By Asmau Ahmad
The World Health Organisation (WHO) through COVAX facility and Africa Centres for Disease Control and Prevention (Africa CDC) are expected to deliver about 900 million doses of COVID-19 vaccines in Africa by 2021.
WHO Regional Director for Africa, Dr Matshidiso Moeti, disclosed this at WHO first online press briefing for 2021 on Thursday from its regional office for Africa, based in Brazzaville, Republic of Congo.
The director said WHO Regional Office for Africa through COVAX facility would deliver 600 million doses, while Africa CDC would secure 270 million doses of the vaccines.
COVAX is co-led by Gavi, the Coalition for Epidemic Preparedness Innovations (CEPI) and WHO.
It aims at accelerating the development and manufacture of COVID-19 vaccines, and to guarantee fair and equitable access for every country in the world.
“The COVAX facility, which is coordinated by GAVI, WHO and CEPI, aims to provide around 600 million doses for Africa in 2021. We expect the first doses to arrive by the end of March with large roll out by June.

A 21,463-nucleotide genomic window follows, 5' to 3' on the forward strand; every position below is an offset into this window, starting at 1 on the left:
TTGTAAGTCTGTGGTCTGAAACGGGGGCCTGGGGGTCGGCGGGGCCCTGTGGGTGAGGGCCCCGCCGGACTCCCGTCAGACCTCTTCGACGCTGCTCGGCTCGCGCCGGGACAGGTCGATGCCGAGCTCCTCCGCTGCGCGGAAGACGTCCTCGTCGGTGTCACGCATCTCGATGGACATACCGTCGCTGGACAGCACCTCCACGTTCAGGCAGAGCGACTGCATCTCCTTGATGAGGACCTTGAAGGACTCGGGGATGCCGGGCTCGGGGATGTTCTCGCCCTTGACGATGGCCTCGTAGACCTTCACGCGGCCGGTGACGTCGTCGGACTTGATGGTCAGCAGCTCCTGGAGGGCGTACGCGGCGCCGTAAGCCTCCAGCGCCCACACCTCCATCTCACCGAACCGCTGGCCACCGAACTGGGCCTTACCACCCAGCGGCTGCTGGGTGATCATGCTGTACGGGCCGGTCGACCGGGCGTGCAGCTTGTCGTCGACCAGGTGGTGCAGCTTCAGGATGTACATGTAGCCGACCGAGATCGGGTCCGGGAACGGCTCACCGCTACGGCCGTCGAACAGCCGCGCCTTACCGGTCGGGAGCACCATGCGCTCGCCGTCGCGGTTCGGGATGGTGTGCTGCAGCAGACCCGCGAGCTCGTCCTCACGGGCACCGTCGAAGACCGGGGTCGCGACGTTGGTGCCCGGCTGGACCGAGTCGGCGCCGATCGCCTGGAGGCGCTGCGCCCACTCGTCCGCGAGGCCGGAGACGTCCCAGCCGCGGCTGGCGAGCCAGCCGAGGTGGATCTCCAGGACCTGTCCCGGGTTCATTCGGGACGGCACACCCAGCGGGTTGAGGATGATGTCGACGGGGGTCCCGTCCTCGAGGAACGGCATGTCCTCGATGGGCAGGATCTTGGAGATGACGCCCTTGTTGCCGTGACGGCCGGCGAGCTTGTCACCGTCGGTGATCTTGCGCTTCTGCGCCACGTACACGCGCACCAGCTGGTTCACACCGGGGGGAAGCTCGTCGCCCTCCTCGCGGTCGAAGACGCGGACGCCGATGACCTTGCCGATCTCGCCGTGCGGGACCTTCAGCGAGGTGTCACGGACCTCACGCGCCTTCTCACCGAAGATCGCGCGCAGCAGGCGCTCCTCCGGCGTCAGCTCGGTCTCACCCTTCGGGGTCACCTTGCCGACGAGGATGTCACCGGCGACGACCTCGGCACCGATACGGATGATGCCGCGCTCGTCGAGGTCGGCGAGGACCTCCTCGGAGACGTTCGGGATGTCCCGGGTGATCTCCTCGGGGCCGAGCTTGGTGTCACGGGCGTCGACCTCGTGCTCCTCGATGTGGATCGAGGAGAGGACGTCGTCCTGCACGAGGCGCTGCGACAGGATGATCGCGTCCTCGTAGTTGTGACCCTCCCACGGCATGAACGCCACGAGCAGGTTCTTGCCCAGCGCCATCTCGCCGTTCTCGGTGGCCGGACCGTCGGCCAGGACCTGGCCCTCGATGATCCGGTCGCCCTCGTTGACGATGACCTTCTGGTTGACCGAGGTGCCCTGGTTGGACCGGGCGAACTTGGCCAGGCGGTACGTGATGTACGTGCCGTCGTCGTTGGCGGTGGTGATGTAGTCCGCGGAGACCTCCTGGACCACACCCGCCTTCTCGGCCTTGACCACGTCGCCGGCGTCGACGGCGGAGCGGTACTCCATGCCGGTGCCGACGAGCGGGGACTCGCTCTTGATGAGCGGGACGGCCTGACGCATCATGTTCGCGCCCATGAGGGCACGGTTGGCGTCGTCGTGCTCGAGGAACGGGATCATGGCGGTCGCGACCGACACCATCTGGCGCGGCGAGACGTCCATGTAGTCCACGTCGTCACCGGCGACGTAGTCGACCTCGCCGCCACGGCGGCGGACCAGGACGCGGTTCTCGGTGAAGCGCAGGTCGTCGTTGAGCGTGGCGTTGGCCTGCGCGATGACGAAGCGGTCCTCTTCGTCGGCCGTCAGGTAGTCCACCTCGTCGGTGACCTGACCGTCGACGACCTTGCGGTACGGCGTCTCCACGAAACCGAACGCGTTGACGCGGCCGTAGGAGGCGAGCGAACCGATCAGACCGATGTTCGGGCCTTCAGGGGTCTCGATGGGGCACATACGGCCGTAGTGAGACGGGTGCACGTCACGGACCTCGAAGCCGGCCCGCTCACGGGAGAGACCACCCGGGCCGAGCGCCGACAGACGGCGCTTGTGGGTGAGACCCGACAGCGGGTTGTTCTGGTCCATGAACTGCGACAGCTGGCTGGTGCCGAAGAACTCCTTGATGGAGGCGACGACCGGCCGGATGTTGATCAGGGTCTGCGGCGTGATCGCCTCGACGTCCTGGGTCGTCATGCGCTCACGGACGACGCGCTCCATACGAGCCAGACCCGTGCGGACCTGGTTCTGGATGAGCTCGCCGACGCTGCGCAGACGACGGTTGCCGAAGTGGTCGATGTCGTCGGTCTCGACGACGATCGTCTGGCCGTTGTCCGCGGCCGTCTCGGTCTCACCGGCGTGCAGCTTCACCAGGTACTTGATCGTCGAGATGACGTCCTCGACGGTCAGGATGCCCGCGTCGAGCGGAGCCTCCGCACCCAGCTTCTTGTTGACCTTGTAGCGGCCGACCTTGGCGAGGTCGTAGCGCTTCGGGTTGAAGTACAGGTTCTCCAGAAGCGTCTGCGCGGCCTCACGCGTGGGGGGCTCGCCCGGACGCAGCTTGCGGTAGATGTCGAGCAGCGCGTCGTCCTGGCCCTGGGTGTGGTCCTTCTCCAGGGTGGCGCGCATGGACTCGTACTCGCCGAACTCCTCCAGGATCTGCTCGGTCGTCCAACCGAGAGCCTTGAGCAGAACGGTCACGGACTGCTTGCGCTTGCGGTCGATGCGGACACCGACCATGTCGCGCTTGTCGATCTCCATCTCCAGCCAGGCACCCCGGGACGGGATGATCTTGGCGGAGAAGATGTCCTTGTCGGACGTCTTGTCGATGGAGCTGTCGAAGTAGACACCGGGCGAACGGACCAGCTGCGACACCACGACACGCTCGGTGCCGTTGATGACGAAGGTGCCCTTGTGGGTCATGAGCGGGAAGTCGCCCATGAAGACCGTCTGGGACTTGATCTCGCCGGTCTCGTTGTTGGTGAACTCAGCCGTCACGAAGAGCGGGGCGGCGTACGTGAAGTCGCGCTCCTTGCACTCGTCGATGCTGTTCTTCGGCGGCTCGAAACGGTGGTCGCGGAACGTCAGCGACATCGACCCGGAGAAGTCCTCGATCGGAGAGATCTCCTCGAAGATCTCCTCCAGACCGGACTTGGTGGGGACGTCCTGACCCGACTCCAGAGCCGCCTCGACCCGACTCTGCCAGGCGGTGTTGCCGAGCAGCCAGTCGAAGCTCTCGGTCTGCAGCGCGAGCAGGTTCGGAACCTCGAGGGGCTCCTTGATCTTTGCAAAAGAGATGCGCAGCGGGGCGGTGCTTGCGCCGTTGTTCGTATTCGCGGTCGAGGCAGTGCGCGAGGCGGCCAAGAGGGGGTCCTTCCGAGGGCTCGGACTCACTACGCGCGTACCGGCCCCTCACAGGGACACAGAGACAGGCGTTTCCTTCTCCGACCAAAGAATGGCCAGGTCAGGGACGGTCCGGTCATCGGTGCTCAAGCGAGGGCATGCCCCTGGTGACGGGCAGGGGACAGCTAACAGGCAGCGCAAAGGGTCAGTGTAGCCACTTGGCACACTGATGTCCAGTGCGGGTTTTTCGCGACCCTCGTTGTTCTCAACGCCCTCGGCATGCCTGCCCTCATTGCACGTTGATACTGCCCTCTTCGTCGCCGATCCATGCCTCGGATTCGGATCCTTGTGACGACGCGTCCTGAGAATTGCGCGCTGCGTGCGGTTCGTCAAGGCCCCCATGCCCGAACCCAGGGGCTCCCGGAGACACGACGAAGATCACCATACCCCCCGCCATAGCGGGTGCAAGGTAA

“However, COVAX facility can only cover 20 per cent of Africa population so it is really wonderful to see the Africa Union efforts to secure provisional 270 million doses by the end of 2021 are achieving success.
“Together we will deliver 900 million doses this year and we know still more is needed,” Moeti said.
He said top priority for the Africa was to ensure access to COVID-19 vaccine.
The regional director added that it is unfortunate that so far, vaccine distribution has been inequitable, “but this is a massive undertaking that will take time.”
According to her, as COVID-19 cumulative cases in Africa top three million and daily case numbers exceed the first wave peak, the continent is now confronted with emerging variants of the virus. She said revamped public health measures were ever more critical to avert a runaway surge in infections that could stretch health facilities to the breaking point.
“An average of 25, 223 cases were reported each day between 28 December 2020 and 10 January 2021 in Africa, which is nearly 39 per cent higher than the July 2020 two-week peak of 18, 104 daily average cases.
“Yet numbers may rise further in the coming days in the wake of travelling, gathering and festivities over Christmas and New Year holidays. Overall cases in the region have risen steadily since mid-September 2020, with a steeper rise from late November, she said.
In addition, the regional director said a new variant of the virus called `501Y.V2’ was circulating widely in South Africa, accounting for most of the new infections during the second wave.
According to her, mutations of the virus are unsurprising as the more the pandemic spreads the higher the likelihood of changes.